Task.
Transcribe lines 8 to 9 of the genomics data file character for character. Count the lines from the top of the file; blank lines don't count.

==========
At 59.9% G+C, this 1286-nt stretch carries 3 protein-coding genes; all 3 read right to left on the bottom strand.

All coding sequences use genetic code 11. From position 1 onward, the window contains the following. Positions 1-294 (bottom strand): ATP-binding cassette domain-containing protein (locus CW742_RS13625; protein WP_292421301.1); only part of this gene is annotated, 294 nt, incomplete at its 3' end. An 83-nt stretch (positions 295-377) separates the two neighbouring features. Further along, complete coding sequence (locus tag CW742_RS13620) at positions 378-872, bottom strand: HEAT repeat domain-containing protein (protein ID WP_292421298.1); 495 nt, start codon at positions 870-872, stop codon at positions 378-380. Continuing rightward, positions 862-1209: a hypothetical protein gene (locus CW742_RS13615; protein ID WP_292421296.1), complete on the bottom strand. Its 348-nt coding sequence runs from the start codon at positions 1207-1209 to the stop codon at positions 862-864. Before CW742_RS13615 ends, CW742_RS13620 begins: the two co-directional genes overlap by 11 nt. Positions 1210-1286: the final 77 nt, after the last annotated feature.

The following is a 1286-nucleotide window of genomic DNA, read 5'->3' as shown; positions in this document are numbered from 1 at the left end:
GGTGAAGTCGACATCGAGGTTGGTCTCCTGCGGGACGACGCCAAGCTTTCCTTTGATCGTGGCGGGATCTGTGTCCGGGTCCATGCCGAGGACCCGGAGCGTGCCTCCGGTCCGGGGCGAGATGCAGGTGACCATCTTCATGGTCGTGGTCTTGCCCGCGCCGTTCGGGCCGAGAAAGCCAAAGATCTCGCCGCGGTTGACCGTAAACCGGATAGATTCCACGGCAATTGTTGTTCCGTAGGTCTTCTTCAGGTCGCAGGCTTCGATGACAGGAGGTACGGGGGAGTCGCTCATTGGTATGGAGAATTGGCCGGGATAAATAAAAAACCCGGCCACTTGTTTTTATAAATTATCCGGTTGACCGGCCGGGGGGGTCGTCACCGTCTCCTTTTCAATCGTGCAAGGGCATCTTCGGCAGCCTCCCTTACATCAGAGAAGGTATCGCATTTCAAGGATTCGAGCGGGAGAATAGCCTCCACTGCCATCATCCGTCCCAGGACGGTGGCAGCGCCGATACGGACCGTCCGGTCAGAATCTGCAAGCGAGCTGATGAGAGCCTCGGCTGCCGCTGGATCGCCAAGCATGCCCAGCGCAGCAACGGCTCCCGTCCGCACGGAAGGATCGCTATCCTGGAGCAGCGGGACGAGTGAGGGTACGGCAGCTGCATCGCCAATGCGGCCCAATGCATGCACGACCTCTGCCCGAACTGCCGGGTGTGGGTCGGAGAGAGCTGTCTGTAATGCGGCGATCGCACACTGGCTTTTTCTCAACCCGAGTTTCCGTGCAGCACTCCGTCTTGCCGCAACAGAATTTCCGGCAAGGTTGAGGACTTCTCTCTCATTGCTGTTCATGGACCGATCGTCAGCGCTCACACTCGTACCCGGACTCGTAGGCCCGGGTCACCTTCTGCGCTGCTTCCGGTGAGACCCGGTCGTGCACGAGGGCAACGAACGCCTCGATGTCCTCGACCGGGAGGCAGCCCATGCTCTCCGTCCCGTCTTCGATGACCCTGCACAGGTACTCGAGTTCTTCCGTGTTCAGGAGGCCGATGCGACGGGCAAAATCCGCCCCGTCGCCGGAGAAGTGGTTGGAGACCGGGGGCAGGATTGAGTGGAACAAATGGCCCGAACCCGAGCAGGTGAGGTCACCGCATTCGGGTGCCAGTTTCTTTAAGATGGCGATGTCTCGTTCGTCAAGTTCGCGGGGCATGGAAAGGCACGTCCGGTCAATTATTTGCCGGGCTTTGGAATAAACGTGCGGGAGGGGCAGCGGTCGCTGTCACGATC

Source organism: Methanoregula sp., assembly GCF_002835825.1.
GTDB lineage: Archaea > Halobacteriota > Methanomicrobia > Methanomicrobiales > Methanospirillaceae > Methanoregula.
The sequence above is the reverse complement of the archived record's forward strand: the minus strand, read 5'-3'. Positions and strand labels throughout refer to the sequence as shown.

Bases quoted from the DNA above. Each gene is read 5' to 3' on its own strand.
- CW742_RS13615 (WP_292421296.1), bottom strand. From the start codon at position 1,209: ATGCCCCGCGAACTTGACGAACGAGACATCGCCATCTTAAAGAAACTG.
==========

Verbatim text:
Bases quoted from the DNA above. Each gene is read 5' to 3' on its own strand.
- CW742_RS13615 (WP_292421296.1), bottom strand. From the start codon at position 1,209: ATGCCCCGCGAACTTGACGAACGAGACATCGCCATCTTAAAGAAACTG.